The premise behind community crime prevention is that police need to do more than react to incidents. They can be more effective if they spend time on public awareness, partnerships with citizens, and local problem solving. The most common problem with community crime prevention is too much police and not enough community.

Heritage home guard

Large numbers of heritage and other buildings have burned down because they have been left vacant. Homeless people and drug users move into empty buildings and set fires accidentally; delinquents or arsonists target empty buildings and set fires deliberately. Empty buildings are so vulnerable that insurance contracts usually include a clause that allows insurance companies to avoid paying on a claim if an owner fails to inform them when a building is vacated. Boarding up the building helps a little, but it identifies the building as empty; people only need to pry the boards off to get inside.

The best way to protect any building is to solicit the help of neighbors. Battery-powered trips and sensors can be wired to turn on battery-powered electric flares mounted in the widows on a side of the building observed by a neighbor. Flashing lights are the signal to call in the authorities. Trips or sensors can also be wired to switch on a wireless intercom, walkie-talkie, or baby monitor with a receiver in a neighbor's house. Alternatively, one can adapt many of the small, inexpensive, burglar alarm gizmos available at hardware stores. Simple technology coupled with monitoring by neighbors could save a lot of buildings and, in the process, introduce a lot of people to one another.

Urban Signaling

Crime and urban decay increase in neighborhoods that signal crime and urban decay have already begun to set in. A downward spiral begins as criminals and drug dealers move in and families and businesses move out. The opposite process happens when there are signals that residents care about the neighborhood. Well-kept yards, well-maintained buildings, and clean streets attract families and businesses, and the neighborhood gets a reputation for being a good place to live.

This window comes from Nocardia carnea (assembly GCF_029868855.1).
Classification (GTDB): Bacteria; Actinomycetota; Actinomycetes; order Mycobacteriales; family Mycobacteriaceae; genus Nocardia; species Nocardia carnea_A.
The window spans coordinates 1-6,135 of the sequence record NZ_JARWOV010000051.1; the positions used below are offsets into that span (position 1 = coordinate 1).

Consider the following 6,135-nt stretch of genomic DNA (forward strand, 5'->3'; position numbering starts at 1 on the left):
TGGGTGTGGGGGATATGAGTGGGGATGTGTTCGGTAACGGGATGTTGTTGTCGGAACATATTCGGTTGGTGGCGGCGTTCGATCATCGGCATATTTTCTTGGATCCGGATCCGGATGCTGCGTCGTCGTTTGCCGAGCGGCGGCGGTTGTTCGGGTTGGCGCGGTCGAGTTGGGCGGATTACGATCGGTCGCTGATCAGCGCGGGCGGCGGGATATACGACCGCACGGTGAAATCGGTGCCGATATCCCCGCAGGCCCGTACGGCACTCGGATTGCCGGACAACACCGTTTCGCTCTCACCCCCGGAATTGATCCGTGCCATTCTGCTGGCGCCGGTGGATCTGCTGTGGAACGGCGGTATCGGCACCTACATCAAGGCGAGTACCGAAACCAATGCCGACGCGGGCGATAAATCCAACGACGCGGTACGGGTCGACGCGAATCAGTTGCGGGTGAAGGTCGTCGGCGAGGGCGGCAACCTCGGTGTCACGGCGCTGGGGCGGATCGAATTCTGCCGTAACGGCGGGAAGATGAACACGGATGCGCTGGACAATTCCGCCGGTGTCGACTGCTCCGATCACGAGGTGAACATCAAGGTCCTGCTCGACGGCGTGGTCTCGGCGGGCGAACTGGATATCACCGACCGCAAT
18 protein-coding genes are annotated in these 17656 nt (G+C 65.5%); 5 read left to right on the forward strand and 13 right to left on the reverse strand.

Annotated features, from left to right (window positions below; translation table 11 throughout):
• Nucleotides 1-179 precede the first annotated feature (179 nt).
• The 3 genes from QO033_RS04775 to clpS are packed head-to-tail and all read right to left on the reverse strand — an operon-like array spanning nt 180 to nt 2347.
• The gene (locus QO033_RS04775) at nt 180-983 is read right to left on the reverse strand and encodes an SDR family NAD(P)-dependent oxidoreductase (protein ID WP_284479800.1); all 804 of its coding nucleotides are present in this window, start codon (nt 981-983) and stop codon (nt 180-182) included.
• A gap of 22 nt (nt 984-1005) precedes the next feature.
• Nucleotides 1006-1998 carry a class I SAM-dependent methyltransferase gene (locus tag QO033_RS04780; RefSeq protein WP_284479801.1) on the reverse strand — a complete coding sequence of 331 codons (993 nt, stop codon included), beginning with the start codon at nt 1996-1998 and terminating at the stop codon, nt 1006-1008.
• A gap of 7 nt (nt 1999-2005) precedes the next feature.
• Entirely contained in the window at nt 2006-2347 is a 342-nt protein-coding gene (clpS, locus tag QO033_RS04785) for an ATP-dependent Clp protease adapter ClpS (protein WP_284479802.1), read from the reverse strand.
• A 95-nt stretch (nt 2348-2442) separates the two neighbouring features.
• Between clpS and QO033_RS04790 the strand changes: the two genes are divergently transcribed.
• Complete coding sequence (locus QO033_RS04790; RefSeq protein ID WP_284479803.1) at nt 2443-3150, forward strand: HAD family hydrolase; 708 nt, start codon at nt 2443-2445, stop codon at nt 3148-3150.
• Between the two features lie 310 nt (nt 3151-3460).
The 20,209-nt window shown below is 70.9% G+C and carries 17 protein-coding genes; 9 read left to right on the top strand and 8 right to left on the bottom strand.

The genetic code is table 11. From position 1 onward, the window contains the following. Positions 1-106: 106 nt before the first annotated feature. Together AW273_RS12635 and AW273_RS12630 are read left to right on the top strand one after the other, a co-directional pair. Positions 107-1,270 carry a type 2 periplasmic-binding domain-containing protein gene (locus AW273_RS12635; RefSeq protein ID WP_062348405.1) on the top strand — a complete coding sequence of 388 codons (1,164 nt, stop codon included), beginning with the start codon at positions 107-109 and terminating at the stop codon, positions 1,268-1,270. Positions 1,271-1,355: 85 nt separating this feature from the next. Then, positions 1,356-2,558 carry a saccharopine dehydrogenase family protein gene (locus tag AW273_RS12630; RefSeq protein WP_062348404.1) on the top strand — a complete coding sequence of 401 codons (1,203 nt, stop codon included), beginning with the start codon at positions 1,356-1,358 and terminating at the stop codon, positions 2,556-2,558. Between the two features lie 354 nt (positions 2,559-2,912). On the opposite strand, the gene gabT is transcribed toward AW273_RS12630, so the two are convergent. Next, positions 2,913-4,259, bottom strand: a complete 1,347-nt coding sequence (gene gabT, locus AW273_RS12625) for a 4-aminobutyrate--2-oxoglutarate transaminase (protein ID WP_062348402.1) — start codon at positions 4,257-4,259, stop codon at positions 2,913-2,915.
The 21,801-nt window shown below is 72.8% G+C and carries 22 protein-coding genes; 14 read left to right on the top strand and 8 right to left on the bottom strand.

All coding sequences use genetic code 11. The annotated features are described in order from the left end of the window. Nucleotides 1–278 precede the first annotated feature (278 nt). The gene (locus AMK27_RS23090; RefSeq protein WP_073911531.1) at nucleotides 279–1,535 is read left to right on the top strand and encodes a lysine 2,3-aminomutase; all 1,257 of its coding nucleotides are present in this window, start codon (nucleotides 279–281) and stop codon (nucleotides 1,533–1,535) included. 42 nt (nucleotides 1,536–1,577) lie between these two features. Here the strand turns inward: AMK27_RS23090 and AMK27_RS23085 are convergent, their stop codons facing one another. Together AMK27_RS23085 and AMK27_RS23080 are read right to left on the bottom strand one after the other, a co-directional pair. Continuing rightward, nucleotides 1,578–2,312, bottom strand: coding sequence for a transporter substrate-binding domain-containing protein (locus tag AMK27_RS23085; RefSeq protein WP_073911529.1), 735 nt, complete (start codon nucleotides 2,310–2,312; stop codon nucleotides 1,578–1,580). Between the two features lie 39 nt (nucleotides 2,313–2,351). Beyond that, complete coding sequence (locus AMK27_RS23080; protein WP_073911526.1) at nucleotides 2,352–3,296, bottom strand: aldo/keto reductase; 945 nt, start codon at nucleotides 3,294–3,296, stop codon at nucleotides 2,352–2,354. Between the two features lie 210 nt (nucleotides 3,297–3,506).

Urban signaling is an interesting phenomenon because it suggests that appearances trigger a process that converts inferences into reality. The appearance of only a few derelict buildings may do nothing more than hint at the onset of decline, but this hint can alter people's behavior, turning an isolated suggestion into a widespread fact. The consequence of small matters of appearance is so pronounced that community groups have learned it is wise to address "broken window syndrome" by quickly eliminating the signals of neglect.

Community groups can erase signals of decline as soon as they appear by forming partnerships with businesses, schools, and local government. They can fix broken windows, paint out graffiti, remove junk, and mow overgrown yards. In the process they will build community networks that make it easier to continue in the right direction as more people get involved.

In addition to removing signals of neglect, residents can add signals of caring. They can plant flowers in traffic circles and along back lanes.  They can also make colorful signs for the street. Residents of block-long Rose Street in Vancouver hand-painted "cat" signs that identify the street and ask motorists to slow down. Numerous signs saying "Slow down, Kids playing" also help to warn off street drug dealers, who suspect the neighborhood is full of hostile mothers.

Charles Dobson teaches creative problem solving at the Emily Carr Insitute of Art and Design in Vancouver and is author of The Troublemaker's Teaparty, A Manual for Effective Citizen Action, available from bookstores and New Society Publishers.  [Tyee]